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In the Sartre roadtrain test, gaps between vehicles driving 85 km/h were only 6 meters (Photo: Volvo Car)

A consortium that includes Volvo Car and Volvo Trucks successfully conducted a public road test of platooning, an experimental technology that lets vehicles automatically follow a lead vehicle with the help of in-car cameras and sensors.

The technology can be a major step in the direction of autonomous driving.

The road  test, which involved three Volvo car models and a truck automatically driving in convoy behind a lead vehicle, was carried out in Spain by SARTRE.

SARTRE stands for Safe Road Trains for the Environment, a venture funded in part by the  European Commission. Next to Ricardo, companies and organizations participating are Volvo Cars, Volvo Technology, Idiada and Robotiker-Tecnalia of Spain, Institut für Kraftfahrwesen Aachen (IKA) of Germany, and SP Technical Research Institute of Sweden.

The project’s immediate aim is to allow road trains to operate on public roads; to develop technology that makes platooning feasible; to show the benefits in improving safety, lowering emissions and reducing traffic congestion; and to build a prototype that will help convince future users and authorities the system is viable.

 "We covered 200 kilometres in one day and the test turned out well. We're really delighted," said Linda Wahlstroem, project manager for the SARTRE project at Volvo Car .
In a road train, the following vehicles monitor the lead vehicle and also keep track of of traffic in their immediate vicinity. The vehicles use an autonomous control technology made by Ricardo that lets them accelerate, brake and turn in exactly the same way as the lead vehicle.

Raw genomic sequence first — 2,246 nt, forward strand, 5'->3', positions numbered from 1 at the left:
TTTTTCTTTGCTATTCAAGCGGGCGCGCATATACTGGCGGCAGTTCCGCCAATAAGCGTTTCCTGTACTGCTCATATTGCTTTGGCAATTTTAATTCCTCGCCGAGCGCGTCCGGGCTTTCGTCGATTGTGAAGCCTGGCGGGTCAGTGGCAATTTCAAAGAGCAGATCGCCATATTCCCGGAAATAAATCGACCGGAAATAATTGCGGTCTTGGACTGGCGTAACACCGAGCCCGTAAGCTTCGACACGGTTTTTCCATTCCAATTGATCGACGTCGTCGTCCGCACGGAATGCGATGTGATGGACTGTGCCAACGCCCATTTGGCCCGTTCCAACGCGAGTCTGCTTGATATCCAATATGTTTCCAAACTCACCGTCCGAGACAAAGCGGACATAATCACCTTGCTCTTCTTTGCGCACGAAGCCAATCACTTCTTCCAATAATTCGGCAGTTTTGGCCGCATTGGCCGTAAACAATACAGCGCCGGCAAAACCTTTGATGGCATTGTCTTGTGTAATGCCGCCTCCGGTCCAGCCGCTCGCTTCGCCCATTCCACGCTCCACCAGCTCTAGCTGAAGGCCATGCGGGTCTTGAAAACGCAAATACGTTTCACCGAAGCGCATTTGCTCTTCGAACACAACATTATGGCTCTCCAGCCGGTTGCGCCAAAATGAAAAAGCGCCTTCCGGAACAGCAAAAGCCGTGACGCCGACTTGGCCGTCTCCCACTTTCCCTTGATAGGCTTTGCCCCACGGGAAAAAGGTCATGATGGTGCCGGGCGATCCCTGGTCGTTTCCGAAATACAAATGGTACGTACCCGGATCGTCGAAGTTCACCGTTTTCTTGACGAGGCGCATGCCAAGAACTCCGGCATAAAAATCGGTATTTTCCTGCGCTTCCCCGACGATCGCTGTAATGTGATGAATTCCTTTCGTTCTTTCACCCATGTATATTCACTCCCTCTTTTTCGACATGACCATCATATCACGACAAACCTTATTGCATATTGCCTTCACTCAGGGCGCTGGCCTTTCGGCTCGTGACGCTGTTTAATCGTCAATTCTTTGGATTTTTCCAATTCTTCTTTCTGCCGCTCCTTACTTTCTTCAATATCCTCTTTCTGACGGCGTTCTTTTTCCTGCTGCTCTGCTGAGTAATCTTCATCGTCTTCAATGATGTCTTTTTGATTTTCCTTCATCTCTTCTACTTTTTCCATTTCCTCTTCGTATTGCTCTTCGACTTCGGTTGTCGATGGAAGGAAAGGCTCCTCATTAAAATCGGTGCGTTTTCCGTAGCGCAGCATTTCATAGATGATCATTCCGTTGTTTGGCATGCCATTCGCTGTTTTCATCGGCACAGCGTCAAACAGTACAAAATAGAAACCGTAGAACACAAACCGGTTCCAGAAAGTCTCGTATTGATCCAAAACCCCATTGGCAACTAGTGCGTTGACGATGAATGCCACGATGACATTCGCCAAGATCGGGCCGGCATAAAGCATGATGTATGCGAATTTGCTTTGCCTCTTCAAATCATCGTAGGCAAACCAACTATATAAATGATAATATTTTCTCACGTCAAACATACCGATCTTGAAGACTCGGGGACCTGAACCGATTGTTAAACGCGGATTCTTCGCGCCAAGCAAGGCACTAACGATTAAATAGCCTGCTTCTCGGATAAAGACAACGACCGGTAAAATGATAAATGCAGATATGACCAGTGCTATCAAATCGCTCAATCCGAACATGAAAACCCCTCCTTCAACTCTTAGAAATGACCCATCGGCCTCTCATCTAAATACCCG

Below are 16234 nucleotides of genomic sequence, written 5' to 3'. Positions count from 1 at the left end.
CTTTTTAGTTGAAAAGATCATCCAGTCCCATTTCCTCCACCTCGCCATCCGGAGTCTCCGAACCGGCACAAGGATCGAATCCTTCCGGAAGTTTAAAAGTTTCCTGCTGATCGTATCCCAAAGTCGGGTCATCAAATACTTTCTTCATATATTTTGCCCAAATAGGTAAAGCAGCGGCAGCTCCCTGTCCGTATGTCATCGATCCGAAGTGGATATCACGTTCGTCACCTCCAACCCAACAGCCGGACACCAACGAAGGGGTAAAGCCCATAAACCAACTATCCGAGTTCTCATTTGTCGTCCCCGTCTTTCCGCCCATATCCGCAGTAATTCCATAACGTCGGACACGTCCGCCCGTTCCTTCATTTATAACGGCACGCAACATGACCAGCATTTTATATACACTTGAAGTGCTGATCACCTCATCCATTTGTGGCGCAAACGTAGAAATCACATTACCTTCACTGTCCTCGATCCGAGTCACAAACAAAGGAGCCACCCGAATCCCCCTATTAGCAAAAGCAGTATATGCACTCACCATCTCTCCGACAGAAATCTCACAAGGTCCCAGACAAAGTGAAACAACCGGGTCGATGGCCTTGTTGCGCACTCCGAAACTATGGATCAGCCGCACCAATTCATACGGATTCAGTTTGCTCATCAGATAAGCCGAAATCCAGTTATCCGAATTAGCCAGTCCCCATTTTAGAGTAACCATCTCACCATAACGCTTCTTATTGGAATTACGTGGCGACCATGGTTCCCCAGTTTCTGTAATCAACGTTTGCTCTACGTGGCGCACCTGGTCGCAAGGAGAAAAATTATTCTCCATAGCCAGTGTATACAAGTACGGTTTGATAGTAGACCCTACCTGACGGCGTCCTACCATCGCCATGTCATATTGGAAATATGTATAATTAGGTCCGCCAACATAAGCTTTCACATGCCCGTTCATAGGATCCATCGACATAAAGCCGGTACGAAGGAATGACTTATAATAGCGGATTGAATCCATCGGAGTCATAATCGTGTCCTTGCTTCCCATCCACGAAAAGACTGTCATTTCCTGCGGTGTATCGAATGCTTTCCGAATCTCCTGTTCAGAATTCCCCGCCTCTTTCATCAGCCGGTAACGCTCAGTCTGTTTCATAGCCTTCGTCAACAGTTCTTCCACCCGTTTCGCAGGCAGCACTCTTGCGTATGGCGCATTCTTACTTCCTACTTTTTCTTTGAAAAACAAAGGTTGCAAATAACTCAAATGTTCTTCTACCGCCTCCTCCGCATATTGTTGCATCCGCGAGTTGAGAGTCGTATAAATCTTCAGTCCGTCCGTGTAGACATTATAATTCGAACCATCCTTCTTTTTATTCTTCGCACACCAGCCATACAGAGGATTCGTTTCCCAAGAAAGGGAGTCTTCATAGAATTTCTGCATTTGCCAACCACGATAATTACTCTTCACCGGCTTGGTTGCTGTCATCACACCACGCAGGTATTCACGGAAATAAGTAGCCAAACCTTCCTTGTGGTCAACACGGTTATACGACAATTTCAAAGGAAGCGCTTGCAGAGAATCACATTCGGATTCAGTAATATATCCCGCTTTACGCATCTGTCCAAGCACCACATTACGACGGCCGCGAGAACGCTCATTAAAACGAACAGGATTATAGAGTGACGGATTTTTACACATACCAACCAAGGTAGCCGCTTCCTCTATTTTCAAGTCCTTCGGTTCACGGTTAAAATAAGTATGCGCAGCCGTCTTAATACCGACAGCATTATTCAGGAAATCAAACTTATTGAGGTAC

The platooning test is one example of how technology could deal with driver distraction. It also demonstrates the potential to deal with road congestion by allowing cars to keep less distance. And SARTRE estimates potential fuel savings of 20 pc in highway driving.
During the test in Spain, the convoy traveled at speeds of 85 km/hour and gaps between vehicles were 6 meters, which is considerably less than what would be considered safe in normal driving.
Wahlstroem said the platooning technology can be implemented without any infrastructure changes to roads and without adding expensive new components to cars.
Said the Volvo Car executive: "Apart from the software developed as part of the project, it is really only the wireless network installed between the cars that set them apart from other cars available in showrooms today."